16 Jun 2023
For people with a gluten intolerance, almond flour, teff and rice flour aren’t new or innovative. They have been snacking on buns and cookies made from alternative grains and flours for quite a while.
But recently health-conscious individuals got interested in these ingredients too, skyrocketing the demand for these gluten alternatives. Dive in and explore the possibilities of these flours for bakery and patisserie.
Our worldwide Taste Tomorrow consumer survey already showed the potential of grains and seeds for the bakery industry. 79% of consumers globally heralded grains and seeds as power ingredients, stating they were a top contributor to both taste and health aspects of bread. In some EU countries such as Spain, Portugal and Poland, the taste perception of grains and seeds goes beyond 9 out of 10 consumers. For those who have tried nut flours or bakes from barley, this comes as no surprise. These alternative flours and grains not only cater to dietary needs but also offer a plethora of flavors and textures.
Teff is a gluten-free Ethiopian super grain. Don’t let the tiny size of this ancient grain deceive you, it is a true nutritional powerhouse and packed with vitamins, minerals, fiber, protein and prebiotics.
Millet has a smaller carbon footprint and uses less water than other crops, leading The United Nations General Assembly to declare 2023 the International Year of Millets.
Highland barley has recently gained traction, for instance as a biscuit ingredient. This flour has rich dietary fiber and various nutrients.
Almond flour is the most popular variety of nut flour, and is especially interesting for patisserie.
Fava flour is high in protein, high in fiber and low in fat, and the crop is both low-maintenance and sustainable.
Okara powder is a popular wheat substitute. It is particularly rich in dietary fiber, which is thought to be effective in improving gut health.
Lupin flour has economic, environmental and health benefits. Did you know it has three times the protein of oats?
A lot of the ‘new’ and trendy grains and flours could until recently only be found on the dedicated gluten-free shelves. But the hype of products following the ‘free from’ philosophy has opened up more mainstream possibilities for these bakery ingredients. These ‘free from’ products avoid preservatives, eliminate dairy or animal products and prioritize ‘real’ ingredients. The new grains and flours – such as teff, legume flour or millet – have an air of authenticity, which makes them a perfect match for these types of special dietary baked goods. A lot of grains are even promoted as ‘ancient grains’.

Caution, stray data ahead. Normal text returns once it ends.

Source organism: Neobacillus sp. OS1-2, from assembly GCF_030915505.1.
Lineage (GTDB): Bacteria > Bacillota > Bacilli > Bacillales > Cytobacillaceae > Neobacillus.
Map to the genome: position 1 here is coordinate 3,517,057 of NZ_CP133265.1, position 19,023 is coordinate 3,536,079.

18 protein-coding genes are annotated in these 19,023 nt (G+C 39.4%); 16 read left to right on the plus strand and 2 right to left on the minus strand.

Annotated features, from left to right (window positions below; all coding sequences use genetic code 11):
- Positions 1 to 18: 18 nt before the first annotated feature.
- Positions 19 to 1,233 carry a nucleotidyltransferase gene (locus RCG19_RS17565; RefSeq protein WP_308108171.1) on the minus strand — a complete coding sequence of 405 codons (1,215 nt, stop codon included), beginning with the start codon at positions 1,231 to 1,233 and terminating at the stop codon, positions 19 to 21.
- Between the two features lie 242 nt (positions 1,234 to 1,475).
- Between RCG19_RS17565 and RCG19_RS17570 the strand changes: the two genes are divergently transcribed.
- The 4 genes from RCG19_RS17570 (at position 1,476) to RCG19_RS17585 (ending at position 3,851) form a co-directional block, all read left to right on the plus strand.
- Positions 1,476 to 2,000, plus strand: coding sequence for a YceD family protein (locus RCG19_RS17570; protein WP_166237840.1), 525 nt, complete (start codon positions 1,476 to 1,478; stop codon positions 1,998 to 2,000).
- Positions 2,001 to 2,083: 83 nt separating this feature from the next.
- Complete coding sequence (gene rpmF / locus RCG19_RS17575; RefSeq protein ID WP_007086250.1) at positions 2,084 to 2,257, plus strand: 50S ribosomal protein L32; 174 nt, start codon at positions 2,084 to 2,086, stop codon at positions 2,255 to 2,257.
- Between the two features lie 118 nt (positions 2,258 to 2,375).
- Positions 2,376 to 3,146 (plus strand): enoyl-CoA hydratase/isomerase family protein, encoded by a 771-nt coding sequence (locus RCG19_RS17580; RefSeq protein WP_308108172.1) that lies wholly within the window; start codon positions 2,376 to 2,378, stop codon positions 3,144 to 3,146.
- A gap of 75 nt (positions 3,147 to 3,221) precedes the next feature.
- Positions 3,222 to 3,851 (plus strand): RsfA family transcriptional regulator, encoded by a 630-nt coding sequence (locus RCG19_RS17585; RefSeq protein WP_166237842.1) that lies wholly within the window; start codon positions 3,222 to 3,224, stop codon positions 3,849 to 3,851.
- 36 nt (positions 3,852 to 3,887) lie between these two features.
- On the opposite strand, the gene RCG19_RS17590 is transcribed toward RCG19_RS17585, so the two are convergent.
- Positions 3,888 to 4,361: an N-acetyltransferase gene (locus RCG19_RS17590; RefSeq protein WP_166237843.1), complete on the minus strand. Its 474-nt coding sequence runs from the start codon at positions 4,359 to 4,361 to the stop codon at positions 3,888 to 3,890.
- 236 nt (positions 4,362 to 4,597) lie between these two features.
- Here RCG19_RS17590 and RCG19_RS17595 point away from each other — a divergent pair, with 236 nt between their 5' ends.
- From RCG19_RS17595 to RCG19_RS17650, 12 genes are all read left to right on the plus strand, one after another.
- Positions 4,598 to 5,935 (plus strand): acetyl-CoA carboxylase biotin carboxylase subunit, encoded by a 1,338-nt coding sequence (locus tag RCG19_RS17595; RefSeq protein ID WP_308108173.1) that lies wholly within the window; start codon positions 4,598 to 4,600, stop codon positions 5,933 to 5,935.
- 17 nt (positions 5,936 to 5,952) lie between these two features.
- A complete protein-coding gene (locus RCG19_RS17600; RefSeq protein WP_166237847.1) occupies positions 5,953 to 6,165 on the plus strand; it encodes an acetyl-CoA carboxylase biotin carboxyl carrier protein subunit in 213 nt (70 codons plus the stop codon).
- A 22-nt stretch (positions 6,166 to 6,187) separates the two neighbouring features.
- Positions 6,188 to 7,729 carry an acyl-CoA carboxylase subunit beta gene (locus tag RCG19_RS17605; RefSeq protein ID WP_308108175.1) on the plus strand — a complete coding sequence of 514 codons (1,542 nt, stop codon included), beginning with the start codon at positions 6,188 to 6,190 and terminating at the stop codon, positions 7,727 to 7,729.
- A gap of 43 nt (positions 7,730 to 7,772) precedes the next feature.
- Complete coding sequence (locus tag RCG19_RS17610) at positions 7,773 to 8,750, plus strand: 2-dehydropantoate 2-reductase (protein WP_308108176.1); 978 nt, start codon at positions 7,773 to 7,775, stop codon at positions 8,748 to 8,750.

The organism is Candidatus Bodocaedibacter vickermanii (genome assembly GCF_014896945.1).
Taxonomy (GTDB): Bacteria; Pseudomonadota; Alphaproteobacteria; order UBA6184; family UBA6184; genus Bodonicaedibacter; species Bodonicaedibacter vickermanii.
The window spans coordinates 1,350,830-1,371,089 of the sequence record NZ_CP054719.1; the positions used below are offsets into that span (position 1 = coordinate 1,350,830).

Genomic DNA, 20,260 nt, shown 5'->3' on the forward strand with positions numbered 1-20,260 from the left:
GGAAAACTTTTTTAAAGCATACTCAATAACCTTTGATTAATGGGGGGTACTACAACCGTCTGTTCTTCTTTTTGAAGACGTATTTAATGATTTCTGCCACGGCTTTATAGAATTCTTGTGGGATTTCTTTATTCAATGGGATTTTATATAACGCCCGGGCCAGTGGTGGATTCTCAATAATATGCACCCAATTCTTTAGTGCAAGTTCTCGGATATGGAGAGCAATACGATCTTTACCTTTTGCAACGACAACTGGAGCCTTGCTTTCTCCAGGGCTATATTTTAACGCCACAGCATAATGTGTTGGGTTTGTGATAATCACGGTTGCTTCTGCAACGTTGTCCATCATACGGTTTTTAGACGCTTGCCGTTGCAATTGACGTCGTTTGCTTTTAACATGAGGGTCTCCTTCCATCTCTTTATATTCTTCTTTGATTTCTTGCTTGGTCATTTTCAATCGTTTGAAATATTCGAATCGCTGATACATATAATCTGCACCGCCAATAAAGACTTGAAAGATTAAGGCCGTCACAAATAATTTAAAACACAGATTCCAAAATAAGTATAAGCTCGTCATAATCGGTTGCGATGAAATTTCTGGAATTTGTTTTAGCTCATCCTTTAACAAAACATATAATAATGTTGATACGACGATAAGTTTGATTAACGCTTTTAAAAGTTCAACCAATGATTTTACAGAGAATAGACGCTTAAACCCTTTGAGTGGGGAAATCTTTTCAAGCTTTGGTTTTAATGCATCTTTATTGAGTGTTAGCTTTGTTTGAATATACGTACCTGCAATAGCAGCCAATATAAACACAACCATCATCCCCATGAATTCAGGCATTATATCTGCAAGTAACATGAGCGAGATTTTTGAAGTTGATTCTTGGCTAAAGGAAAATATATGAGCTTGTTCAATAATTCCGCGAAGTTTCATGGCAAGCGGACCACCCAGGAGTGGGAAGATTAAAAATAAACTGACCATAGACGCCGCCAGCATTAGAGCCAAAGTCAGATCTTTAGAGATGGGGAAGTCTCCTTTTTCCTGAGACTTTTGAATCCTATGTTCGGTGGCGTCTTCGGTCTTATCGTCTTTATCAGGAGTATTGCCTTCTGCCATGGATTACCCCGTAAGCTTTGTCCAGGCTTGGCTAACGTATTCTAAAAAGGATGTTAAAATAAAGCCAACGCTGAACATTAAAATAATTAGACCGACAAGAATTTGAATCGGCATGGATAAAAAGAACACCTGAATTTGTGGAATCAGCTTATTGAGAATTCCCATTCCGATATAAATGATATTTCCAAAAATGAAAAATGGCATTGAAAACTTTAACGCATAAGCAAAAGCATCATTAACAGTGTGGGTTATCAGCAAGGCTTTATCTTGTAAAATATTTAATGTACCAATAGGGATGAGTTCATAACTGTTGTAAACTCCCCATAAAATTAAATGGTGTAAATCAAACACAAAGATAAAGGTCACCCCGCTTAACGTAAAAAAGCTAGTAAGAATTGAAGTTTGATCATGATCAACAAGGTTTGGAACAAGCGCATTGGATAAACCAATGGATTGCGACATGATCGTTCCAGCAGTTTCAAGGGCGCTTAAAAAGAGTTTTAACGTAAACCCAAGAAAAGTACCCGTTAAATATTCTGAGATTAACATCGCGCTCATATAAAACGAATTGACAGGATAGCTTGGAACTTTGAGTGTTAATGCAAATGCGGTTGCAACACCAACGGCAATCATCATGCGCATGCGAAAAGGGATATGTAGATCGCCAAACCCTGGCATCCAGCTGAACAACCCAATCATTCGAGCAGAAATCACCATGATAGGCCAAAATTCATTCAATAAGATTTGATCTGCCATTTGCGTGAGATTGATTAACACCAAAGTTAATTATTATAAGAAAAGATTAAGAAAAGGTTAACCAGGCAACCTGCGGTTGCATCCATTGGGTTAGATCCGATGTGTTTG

Before, gluten-free and ‘free from’ products often sought out alternative grains that replicated the taste and texture of wheat, but now the unique properties of these alternative ingredients are desired and celebrated. The varied textures and flavors make for elevated consumption experiences. For health-conscious consumers, the nutritional value is a huge draw for alternative flours too.
Our Always-On online AI research shows that alternative grains and flours are most popular in the Italian, Portuguese, Russian languages. English, Spanish, German, French, and Japanese are second-tier languages for this trend. In Russia, rice flour is often chosen for (gluten-free) bread, since it creates a wonderfully soft and fluffy texture. It is also popular among home bakers to create a Kinder milk slice, a healthy dessert for children. The classic Northern Italian baci di dama cookies – which can be translated as lady's kisses – are made with almond or hazelnut flour for the added nutty taste. Chinese-speaking consumers are very aware of the functions and nutritional characteristics of flours and grains. They choose specific subcategories of wheat replacements by the health benefits, such as weight loss, digestion, anti-inflammation and glycemic control. Coconut flour is very popular there.
Innovation plays a crucial role in the reach of alternative flours. Keto-friendly and gluten-free offerings have helped democratize these ingredients in the bakery and patisserie category, providing options for those with specific dietary goals. Now, the unique properties of alternative flours can be used to appeal to new, mainstream audiences. Offer them new and exciting culinary experiences, and be sure to highlight the functional benefits of these ingredients too.
Do you want your baked goods with alternative grains and flours to look extra appealing? The new and innovative Graindesign toppings by Puratos offer a healthy and tasty look, additional taste and a new texture experience. The décors consist of ingredients such as toasted melon seeds, red quinoa and white rice flakes.